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Rachel LaMar, J.D.
Broker, Attorney, Owner
LaMar Real Estate
Rachel@LaMarRealEstate.org
Cellular 760-310-9466
CA BRE# 01399682

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News, Views and Opinions on Real Estate, Law and the North San Diego Community

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Rachel LaMar, J.D.
Broker, Attorney, Owner
LaMar Real Estate
Rachel@LaMarRealEstate.org
Cellular 760-310-9466
CA BRE# 01399682

News, Views and Opinions on Real Estate, Law and the North San Diego Community

Rent Your Home and Avoid Foreclosure: Too Good to be True?

These days it is frustrating to figure out options to avoiding foreclosure. Many homeowners who call me to discuss short selling have similar questions: what are my options. Of course, there are options out there – like refinancing (HARP2 will be able to help some underwater borrowers starting in a few weeks – see previous blog) and short selling.

Lately you may have heard talk about banks selling underwater homes to third parties, allowing the sellers to remain in the home as tenants. This idea is not new, but it has been considered lately as one solution to preventing foreclosures. There are positive and negative elements to establishing a program of this nature.

The positive side: If you are a homeowner the ideal situation for you, if you are underwater and will no longer be able to pay your mortgage, would be to stay in your home. The government agrees, and it wants the banks to sell your home to an investor, keeping you in the property as a long term renter (you still have to qualify as a renter, of course, so no unemployment). Your payments would likely drop substantially, and although you would not longer “own” the home, you would be able to stay there. Sounds good, right?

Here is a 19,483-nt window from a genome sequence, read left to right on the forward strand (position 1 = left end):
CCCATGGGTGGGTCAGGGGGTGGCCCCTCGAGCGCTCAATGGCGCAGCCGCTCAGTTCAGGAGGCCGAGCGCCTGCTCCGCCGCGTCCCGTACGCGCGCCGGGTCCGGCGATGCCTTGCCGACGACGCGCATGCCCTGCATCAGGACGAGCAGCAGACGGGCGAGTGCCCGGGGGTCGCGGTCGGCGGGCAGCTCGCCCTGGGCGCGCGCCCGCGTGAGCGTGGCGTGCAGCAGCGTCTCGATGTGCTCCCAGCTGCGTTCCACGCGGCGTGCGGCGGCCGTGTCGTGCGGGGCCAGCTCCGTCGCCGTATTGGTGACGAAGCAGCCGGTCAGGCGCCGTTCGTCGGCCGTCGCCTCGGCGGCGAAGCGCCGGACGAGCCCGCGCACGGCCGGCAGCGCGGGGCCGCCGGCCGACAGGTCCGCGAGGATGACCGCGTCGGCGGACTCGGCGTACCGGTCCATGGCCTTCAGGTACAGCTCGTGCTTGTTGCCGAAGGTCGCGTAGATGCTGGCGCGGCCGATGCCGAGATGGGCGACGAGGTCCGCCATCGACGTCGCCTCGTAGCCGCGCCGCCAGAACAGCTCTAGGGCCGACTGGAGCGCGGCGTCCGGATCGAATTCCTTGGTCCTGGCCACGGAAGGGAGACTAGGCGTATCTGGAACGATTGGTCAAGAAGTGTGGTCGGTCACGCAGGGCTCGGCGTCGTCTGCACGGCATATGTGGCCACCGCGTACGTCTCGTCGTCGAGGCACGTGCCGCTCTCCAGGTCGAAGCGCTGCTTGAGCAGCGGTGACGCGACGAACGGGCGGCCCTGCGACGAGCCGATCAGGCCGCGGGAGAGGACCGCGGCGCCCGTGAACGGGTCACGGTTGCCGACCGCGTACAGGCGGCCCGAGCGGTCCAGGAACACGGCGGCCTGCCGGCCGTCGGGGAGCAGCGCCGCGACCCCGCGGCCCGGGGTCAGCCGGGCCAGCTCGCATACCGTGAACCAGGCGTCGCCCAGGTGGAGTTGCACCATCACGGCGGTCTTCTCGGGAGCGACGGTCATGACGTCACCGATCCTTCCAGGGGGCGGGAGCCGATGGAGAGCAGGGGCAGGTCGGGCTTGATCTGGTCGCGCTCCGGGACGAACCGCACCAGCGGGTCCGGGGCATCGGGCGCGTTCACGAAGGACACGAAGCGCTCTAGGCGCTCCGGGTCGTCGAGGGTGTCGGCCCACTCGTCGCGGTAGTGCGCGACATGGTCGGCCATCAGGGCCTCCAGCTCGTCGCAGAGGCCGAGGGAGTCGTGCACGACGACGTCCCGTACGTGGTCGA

The not-so-pretty fine print: The problem with the above scenario is twofold: first, we have to consider the effect it may have on the housing market. At what discount will all these homes be sold to the third party investors? It would have to be a big discount, to make sense from an investment perspective. This will devastate neighborhoods, bringing the comparable sold properties down even lower.

But so do short sales and foreclosure, you argue, right? My second point demonstrates another issue…

Allowing homeowners to stay in their homes as renters will make things even worse for housing, because what kind of message does it send? Hey, if you can’t afford your home, you can still live there and just rent it! I can see this becoming a problem, and some homeowners will undoubtedly try to take advantage of it, hurting local markets and neighborhoods even further.

A smarter solution to the housing nightmare is to make the banks approve short sales faster. Although it is so difficult for homeowners to have to short sale their homes, they have an opportunity to start over and get back on their feet, make smart decisions and be homeowners again in the future. I do think that turning the vacant bank-owned inventory into rentals could be a positive spin on things, but I DO NOT think the government should be in the business of renting homes, so for this option to work an investor would have to come in and buy the bank-owned property and rent it out. But of course, this brings us back to the issue of deteriorating prices.

Trying to figure out the best ways to help both distressed owners AND the housing market is tough. I say the banks should bless the short sales and make the process more streamlined, so at least we can get more inventory on and off the market quickly, and get people on their way to healing. What do you think?

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